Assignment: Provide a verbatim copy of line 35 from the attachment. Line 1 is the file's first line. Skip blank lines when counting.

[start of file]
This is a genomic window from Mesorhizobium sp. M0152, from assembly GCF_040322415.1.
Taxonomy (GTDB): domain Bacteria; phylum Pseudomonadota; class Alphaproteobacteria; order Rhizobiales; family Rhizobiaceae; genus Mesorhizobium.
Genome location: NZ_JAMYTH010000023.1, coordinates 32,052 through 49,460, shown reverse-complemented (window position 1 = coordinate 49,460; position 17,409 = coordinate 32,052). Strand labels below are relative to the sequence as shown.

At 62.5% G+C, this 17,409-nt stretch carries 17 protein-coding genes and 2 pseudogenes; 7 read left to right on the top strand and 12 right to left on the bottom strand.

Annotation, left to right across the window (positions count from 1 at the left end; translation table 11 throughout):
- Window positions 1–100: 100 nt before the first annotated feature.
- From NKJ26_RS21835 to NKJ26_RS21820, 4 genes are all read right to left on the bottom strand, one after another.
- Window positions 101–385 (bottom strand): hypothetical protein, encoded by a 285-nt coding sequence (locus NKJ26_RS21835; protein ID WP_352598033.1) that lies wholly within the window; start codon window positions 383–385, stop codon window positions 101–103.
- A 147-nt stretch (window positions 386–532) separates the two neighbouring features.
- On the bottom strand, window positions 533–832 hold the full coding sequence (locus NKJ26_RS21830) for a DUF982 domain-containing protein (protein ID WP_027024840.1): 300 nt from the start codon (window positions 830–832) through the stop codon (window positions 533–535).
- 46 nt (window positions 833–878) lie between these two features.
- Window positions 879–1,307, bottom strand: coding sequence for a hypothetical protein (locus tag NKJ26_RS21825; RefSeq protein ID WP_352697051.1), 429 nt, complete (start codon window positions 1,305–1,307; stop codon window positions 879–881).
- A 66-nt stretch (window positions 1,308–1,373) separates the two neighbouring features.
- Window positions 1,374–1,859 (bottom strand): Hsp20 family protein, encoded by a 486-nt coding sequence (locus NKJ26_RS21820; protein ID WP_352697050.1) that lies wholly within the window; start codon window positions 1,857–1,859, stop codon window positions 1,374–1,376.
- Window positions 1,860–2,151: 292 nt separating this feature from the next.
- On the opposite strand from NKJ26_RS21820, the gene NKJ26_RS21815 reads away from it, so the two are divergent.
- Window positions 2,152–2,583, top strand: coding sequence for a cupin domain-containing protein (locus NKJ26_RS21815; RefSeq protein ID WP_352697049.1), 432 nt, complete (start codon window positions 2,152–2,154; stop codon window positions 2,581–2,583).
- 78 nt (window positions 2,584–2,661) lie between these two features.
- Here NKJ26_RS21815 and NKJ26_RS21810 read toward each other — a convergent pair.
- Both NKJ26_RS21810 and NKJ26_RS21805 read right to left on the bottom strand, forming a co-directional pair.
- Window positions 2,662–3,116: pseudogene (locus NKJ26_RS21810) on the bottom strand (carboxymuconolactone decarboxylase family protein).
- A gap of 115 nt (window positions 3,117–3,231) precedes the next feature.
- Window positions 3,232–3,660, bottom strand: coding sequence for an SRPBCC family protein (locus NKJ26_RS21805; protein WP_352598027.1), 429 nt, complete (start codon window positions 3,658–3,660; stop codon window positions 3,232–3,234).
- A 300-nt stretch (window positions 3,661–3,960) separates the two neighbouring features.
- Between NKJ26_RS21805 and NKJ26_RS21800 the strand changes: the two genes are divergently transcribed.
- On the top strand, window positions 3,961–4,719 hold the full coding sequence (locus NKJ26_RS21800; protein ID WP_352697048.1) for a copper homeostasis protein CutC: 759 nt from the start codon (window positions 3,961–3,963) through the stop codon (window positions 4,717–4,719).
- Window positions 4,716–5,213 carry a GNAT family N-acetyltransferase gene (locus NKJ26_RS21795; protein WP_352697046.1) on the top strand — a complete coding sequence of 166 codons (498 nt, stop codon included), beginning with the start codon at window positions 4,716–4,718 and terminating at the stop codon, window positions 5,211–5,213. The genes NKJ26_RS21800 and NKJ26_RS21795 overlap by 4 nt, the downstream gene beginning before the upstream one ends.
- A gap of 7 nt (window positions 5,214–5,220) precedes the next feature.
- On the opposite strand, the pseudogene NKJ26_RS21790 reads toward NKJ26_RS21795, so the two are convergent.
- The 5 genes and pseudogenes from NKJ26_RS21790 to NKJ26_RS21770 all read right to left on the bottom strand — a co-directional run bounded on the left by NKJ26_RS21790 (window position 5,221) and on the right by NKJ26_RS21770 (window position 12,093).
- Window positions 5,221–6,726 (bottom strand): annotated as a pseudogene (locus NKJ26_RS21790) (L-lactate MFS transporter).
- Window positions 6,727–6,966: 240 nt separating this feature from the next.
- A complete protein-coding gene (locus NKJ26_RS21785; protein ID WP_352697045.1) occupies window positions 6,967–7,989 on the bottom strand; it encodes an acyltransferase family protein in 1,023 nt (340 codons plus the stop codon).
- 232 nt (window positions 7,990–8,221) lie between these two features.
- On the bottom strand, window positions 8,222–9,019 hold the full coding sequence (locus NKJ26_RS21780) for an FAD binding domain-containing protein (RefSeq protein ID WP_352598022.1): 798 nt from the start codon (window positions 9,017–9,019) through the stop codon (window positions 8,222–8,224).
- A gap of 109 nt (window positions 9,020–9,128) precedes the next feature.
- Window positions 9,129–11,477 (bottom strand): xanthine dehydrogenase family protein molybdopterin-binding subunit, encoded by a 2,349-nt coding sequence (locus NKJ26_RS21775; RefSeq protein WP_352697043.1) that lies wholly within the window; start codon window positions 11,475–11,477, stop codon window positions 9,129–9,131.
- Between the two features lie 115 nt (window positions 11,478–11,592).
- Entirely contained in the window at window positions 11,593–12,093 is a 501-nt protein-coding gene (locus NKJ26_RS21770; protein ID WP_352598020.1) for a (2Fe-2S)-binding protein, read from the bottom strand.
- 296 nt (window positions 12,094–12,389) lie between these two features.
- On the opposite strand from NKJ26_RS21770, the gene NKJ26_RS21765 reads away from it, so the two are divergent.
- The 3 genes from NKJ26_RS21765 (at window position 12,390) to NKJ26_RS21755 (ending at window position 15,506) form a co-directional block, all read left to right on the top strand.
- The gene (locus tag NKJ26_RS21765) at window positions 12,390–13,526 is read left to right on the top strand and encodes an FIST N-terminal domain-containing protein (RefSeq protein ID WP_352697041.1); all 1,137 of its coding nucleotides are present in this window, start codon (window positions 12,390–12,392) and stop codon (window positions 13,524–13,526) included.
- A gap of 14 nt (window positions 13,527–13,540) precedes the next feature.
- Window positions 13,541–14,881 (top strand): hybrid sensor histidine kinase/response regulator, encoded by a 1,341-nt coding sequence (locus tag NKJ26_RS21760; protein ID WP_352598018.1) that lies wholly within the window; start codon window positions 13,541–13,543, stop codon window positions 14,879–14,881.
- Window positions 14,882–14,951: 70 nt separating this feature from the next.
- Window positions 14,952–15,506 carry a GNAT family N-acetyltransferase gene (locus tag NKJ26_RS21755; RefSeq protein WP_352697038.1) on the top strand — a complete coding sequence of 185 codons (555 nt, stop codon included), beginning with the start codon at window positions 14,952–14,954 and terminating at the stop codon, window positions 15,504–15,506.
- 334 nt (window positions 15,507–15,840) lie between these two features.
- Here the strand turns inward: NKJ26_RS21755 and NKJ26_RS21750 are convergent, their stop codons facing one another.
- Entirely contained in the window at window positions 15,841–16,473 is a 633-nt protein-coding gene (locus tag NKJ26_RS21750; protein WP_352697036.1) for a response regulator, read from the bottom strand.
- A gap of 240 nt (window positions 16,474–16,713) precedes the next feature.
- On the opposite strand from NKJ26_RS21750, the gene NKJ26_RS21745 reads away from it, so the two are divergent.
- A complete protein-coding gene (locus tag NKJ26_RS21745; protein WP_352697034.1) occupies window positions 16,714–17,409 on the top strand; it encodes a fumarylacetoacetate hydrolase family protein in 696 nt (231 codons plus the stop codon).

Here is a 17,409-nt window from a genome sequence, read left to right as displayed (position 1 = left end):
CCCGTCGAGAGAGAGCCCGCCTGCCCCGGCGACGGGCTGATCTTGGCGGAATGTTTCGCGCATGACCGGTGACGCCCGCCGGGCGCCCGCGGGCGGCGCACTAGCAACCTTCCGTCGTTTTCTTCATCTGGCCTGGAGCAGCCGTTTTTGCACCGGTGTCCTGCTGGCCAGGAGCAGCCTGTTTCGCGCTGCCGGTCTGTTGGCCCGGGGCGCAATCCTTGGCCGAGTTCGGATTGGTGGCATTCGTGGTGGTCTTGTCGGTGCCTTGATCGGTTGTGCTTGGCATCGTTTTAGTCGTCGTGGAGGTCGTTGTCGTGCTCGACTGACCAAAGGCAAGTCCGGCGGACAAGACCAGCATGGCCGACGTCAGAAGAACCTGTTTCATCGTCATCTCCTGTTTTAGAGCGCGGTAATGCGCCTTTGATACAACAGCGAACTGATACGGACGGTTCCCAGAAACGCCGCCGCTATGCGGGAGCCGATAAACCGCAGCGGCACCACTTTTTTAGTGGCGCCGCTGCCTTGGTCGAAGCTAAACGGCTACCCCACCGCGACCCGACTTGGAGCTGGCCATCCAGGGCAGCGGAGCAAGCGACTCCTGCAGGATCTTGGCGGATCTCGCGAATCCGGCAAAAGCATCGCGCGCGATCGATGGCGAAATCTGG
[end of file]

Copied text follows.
- On the bottom strand, window positions 8,222–9,019 hold the full coding sequence (locus NKJ26_RS21780) for an FAD binding domain-containing protein (RefSeq protein ID WP_352598022.1): 798 nt from the start codon (window positions 9,017–9,019) through the stop codon (window positions 8,222–8,224).